Wednesday, October 30, 2019

Fight for Carcasses Drives Pork Prices Higher

The price of a lean hog carcass was three times its year-earlier price in Beijing's Xinfadi wholesale market on October 29, 2019. The Xinfadi market's weekly report described the nationwide competition for carcasses that is driving the price upward at an accelerated pace this month.

A daily average of 1,450 swine carcasses arrived in the Xinfadi market during the week of Oct. 19-25. The daily supply was up from its low point during the National Day holiday week early in the month, but it was 33 percent less than the 2,350 carcasses supplied daily during the same week in 2018. According to a monthly report for September, the number of carcasses arriving at Xinfadi during July was the largest in 5 years, but tight supplies resulted in a noticeable decline in carcasses arriving during August and September.

According to the reports, Beijing's market competes for carcasses transported all over the country. Most of the carcasses in the Beijing market come from the three northeastern provinces of Liaoning, Jilin, and Heilongjiang, hundreds of miles away. Some carcasses come from Yunnan Province--thousands of miles away in the southwestern corner of China. For a time in July, Yunnan was the main source of carcasses for the Beijing market because it had the lowest prices, but rising prices in Yunnan during August reduced the flow of carcasses from that provinces. Only a few carcasses come to the Xinfadi market from nearby Hebei Province and Inner Mongolia.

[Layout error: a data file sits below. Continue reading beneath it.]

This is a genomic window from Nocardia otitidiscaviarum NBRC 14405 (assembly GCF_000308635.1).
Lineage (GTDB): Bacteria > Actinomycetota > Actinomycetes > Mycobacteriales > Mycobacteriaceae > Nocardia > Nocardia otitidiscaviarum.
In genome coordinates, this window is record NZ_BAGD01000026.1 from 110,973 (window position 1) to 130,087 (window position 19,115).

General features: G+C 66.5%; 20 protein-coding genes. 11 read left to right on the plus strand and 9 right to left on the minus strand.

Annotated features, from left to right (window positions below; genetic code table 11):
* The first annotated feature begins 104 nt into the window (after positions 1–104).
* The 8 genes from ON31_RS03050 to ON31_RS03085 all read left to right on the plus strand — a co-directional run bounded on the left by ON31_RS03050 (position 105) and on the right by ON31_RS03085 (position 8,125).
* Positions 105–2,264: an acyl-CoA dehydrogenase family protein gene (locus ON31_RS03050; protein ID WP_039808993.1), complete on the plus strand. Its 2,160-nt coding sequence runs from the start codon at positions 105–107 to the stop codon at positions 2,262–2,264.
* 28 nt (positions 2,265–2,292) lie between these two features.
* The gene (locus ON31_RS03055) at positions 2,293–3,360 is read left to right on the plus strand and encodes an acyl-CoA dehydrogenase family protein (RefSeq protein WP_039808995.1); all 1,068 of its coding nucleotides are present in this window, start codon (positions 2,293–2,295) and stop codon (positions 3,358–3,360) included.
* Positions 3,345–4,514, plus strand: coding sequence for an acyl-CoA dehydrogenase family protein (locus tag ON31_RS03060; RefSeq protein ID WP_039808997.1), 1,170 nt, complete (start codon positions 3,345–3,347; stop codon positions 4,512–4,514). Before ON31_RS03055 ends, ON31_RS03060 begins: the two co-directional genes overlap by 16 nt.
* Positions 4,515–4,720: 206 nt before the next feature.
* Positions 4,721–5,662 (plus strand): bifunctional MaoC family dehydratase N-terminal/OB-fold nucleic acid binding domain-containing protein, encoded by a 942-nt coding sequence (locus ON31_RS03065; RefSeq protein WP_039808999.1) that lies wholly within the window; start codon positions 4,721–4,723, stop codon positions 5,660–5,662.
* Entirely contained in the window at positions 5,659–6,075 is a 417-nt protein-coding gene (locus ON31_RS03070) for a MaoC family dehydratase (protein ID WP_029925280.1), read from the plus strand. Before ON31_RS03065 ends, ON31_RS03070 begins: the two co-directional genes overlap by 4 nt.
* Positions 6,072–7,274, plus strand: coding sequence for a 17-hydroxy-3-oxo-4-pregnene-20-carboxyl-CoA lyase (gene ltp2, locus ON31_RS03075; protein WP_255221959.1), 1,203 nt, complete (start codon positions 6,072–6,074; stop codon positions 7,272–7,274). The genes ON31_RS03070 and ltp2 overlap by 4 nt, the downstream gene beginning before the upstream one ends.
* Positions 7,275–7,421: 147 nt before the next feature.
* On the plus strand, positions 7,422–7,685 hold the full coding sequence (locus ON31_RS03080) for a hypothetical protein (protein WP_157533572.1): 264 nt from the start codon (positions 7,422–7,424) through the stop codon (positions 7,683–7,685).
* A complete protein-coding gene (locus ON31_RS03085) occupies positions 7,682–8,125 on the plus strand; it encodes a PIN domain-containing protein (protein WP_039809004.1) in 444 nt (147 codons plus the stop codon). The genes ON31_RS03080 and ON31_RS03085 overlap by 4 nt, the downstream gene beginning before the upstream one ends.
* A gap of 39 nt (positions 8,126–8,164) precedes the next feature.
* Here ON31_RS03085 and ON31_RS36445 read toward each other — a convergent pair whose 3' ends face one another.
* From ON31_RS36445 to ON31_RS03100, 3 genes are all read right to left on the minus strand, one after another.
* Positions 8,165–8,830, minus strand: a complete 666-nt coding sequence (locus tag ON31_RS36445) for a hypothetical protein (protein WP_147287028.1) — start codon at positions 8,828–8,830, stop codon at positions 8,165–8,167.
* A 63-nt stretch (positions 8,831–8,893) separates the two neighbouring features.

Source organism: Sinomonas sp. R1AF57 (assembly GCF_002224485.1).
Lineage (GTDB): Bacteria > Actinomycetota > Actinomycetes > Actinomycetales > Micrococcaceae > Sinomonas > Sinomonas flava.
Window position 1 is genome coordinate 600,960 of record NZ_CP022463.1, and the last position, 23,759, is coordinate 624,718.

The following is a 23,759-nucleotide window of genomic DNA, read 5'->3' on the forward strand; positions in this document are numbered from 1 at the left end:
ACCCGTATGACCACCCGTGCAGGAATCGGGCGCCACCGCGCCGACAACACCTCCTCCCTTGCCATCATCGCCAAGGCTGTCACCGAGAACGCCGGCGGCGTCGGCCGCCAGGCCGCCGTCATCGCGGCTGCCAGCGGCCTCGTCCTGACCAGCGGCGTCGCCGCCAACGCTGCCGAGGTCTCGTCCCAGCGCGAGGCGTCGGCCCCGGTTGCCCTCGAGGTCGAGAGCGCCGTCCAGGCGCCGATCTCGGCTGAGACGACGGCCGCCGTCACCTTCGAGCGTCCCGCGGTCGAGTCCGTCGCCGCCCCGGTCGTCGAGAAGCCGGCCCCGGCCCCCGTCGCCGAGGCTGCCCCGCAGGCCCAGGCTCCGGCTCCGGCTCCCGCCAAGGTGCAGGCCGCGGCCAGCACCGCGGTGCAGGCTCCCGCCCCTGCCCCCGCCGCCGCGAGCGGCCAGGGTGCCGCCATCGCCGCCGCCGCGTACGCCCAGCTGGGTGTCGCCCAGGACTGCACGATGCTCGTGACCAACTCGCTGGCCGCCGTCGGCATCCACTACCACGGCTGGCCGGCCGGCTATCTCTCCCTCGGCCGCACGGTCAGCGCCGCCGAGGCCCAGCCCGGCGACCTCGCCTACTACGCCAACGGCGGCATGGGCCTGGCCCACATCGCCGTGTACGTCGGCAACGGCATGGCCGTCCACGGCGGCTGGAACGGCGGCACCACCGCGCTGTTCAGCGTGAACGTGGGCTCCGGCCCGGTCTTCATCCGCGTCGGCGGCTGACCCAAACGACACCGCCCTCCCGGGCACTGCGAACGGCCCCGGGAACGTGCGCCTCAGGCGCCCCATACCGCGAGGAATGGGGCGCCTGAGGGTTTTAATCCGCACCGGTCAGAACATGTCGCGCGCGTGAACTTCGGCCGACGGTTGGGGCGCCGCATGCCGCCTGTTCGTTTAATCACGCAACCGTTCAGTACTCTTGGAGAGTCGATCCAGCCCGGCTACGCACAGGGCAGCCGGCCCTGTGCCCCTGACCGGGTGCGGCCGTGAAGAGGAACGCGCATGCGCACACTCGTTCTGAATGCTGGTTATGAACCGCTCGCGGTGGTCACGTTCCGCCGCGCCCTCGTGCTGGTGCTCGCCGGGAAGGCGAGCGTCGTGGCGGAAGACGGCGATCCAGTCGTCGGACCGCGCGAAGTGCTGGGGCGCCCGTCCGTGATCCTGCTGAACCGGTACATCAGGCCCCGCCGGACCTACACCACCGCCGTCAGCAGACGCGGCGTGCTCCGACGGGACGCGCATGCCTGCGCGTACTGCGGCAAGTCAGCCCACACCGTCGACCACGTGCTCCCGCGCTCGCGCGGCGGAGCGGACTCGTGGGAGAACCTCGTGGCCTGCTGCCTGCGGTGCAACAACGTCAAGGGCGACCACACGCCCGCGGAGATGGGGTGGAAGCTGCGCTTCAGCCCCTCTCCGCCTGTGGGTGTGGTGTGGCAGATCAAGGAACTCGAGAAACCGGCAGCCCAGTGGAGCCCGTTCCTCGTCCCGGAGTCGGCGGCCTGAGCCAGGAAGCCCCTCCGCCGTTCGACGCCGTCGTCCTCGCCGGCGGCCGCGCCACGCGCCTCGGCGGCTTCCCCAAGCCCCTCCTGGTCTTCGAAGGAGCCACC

A September report said hog supplies in the northeast began to recover in March, but prices went up because transportation problems limited the number arriving in Beijing. The September Xinfadi report expected prices to decline after transport problems were resolved, but the rise in prices actually accelerated to an unprecedented pace in October.

Last week's report explained that prices are now rising because provinces in southern China--where production has not rebounded--have also been buying carcasses from northeastern provinces and Hebei.

The report said that increased slaughter weights are also limiting the supply of pork. Carcasses in the market are said to be about 33-40 percent heavier than usual weights. The delay of slaughter represented by heavier hogs not only reduces the number of carcasses available, but the added weight of these big hogs has a higher-than-usual proportion of fat and not that much more muscle than hogs. Thus, the market is now receiving a surplus of fatty carcasses and the premium for a lean carcass has doubled to 2 yuan or more per 500g since August, up from 1 yuan earlier in the year. Last week the price of fatty carcasses went down and the premium for a lean carcass went as high as 3.5 yuan/500g last week, but that trend appears to have reversed this week.

The Xinfadi market report says consumer demand for pork has fallen as the price has soared. Despite the limited number of carcasses available, about 10 percent are unsold and returned each day--sometimes 20 percent are returned. A September report said consumption by cafeterias and restaurants had declined the most, while purchases by consumers had not changed that much. The monthly report for September, however, said purchases by food service and individual consumers had dropped 30 percent.

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